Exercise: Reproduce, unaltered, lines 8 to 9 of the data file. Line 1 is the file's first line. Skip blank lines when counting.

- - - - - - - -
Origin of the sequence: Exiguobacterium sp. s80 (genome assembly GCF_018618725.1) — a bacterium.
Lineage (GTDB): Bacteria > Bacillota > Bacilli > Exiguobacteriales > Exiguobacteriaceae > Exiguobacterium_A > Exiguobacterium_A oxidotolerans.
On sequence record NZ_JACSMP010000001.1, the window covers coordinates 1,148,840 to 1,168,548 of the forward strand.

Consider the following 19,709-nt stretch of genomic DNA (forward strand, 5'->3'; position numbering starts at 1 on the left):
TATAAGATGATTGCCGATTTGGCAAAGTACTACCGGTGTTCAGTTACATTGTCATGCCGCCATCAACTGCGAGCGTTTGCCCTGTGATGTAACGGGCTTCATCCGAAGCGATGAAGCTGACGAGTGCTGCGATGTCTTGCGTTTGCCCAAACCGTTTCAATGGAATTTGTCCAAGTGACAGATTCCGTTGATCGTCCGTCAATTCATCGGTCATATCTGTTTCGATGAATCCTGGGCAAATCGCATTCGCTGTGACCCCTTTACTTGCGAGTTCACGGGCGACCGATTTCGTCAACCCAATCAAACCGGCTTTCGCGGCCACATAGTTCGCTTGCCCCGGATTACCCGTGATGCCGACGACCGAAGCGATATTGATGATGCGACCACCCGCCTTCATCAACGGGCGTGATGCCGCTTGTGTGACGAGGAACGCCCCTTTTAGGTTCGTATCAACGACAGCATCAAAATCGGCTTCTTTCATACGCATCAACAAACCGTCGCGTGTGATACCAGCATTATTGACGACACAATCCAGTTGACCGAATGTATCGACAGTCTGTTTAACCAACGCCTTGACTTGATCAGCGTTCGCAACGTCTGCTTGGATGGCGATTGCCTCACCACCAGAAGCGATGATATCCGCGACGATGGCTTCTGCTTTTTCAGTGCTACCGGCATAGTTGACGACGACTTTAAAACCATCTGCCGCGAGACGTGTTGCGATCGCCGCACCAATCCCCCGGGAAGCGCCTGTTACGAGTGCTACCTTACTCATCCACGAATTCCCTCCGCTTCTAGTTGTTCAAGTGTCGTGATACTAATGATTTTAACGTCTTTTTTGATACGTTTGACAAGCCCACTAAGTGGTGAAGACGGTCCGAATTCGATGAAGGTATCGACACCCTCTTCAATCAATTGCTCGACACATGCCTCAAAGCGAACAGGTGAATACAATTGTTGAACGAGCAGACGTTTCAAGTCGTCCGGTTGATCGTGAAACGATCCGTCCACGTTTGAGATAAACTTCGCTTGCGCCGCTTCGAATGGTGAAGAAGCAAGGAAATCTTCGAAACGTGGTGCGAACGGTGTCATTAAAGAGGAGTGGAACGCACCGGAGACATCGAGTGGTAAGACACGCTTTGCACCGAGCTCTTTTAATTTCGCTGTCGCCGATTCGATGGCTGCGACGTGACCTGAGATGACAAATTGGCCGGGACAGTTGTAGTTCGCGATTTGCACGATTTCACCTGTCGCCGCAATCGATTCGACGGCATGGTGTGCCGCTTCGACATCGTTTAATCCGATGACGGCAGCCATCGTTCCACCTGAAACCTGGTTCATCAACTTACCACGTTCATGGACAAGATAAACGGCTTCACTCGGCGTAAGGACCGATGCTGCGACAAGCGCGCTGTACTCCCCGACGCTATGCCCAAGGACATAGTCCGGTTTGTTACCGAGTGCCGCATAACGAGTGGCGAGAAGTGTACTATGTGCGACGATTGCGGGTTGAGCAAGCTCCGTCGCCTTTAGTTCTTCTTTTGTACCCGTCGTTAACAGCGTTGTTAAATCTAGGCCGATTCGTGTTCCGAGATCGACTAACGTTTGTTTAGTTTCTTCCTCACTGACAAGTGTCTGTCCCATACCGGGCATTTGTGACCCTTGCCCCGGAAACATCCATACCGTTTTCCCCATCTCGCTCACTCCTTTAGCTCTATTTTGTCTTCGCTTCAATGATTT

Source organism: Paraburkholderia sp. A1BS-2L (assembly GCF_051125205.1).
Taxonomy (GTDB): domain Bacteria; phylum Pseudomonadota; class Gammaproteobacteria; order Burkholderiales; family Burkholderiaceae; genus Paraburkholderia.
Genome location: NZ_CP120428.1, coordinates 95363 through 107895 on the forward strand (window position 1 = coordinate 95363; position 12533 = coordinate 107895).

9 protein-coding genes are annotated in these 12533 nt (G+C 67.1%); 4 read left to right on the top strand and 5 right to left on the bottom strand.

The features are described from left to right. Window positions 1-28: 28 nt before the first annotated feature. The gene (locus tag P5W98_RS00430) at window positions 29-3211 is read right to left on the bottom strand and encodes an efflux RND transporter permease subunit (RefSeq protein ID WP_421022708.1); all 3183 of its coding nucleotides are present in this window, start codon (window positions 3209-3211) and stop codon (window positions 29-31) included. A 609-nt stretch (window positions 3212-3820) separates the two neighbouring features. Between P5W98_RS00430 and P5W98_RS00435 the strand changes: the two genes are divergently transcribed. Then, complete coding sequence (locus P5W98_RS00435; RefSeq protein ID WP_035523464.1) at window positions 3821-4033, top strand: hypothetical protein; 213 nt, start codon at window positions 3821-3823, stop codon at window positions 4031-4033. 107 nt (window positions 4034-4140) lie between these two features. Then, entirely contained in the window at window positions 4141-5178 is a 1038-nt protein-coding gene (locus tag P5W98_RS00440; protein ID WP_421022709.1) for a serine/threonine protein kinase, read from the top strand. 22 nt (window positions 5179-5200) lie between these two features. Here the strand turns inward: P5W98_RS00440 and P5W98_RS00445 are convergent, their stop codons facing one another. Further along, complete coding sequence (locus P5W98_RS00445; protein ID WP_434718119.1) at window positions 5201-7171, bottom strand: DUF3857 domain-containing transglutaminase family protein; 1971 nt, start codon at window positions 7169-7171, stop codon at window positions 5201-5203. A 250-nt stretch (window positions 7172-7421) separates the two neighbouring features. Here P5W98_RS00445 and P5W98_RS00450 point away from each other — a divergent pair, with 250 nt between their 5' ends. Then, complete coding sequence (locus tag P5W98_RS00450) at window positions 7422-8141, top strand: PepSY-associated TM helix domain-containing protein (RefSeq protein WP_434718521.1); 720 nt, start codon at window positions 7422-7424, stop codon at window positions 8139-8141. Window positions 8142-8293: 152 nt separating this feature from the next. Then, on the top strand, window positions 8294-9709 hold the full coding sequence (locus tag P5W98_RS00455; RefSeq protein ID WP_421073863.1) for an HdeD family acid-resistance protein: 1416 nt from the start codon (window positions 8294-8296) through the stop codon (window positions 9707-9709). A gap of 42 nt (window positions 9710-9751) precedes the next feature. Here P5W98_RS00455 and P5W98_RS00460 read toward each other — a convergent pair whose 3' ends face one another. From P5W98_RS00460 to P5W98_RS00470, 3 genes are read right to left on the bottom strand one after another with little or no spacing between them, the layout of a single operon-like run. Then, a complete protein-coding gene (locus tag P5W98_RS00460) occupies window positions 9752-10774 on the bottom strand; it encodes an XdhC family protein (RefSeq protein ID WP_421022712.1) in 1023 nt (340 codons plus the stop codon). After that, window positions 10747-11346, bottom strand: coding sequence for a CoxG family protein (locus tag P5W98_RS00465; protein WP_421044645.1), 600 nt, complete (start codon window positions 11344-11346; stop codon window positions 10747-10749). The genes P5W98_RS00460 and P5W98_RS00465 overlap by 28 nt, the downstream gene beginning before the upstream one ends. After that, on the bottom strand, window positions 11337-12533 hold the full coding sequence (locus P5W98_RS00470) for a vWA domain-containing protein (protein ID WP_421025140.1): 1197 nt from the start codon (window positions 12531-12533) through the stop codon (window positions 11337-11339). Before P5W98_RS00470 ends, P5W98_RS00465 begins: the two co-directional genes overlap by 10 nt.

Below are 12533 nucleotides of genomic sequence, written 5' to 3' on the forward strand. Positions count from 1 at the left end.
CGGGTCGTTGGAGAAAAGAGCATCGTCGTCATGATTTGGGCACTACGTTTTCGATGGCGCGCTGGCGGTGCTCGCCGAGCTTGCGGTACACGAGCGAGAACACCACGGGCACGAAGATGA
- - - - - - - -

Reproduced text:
Genome location: NZ_CP120428.1, coordinates 95363 through 107895 on the forward strand (window position 1 = coordinate 95363; position 12533 = coordinate 107895).

9 protein-coding genes are annotated in these 12533 nt (G+C 67.1%); 4 read left to right on the top strand and 5 right to left on the bottom strand.